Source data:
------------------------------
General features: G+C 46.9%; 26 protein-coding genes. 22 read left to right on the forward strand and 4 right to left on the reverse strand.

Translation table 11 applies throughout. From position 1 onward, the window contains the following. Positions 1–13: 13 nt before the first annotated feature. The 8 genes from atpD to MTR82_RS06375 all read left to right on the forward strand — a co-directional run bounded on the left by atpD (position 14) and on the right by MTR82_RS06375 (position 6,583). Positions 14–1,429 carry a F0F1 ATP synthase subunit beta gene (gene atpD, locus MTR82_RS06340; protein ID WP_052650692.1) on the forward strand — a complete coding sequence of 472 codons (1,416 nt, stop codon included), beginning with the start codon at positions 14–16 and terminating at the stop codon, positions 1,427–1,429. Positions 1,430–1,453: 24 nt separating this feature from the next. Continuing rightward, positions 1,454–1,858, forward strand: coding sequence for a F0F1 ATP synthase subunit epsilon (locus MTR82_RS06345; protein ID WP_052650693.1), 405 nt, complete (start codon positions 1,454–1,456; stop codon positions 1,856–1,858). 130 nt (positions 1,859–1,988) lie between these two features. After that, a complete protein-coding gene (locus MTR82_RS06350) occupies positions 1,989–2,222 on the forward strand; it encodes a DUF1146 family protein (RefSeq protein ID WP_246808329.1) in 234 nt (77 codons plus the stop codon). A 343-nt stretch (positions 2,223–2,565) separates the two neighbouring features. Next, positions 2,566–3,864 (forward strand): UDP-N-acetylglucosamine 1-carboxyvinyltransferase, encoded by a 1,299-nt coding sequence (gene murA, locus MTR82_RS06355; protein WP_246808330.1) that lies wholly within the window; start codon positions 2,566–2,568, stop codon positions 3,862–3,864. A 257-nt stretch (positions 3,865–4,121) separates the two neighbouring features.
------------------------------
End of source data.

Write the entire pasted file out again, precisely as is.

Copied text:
General features: G+C 46.9%; 26 protein-coding genes. 22 read left to right on the forward strand and 4 right to left on the reverse strand.

Translation table 11 applies throughout. From position 1 onward, the window contains the following. Positions 1–13: 13 nt before the first annotated feature. The 8 genes from atpD to MTR82_RS06375 all read left to right on the forward strand — a co-directional run bounded on the left by atpD (position 14) and on the right by MTR82_RS06375 (position 6,583). Positions 14–1,429 carry a F0F1 ATP synthase subunit beta gene (gene atpD, locus MTR82_RS06340; protein ID WP_052650692.1) on the forward strand — a complete coding sequence of 472 codons (1,416 nt, stop codon included), beginning with the start codon at positions 14–16 and terminating at the stop codon, positions 1,427–1,429. Positions 1,430–1,453: 24 nt separating this feature from the next. Continuing rightward, positions 1,454–1,858, forward strand: coding sequence for a F0F1 ATP synthase subunit epsilon (locus MTR82_RS06345; protein ID WP_052650693.1), 405 nt, complete (start codon positions 1,454–1,456; stop codon positions 1,856–1,858). 130 nt (positions 1,859–1,988) lie between these two features. After that, a complete protein-coding gene (locus MTR82_RS06350) occupies positions 1,989–2,222 on the forward strand; it encodes a DUF1146 family protein (RefSeq protein ID WP_246808329.1) in 234 nt (77 codons plus the stop codon). A 343-nt stretch (positions 2,223–2,565) separates the two neighbouring features. Next, positions 2,566–3,864 (forward strand): UDP-N-acetylglucosamine 1-carboxyvinyltransferase, encoded by a 1,299-nt coding sequence (gene murA, locus MTR82_RS06355; protein WP_246808330.1) that lies wholly within the window; start codon positions 2,566–2,568, stop codon positions 3,862–3,864. A 257-nt stretch (positions 3,865–4,121) separates the two neighbouring features.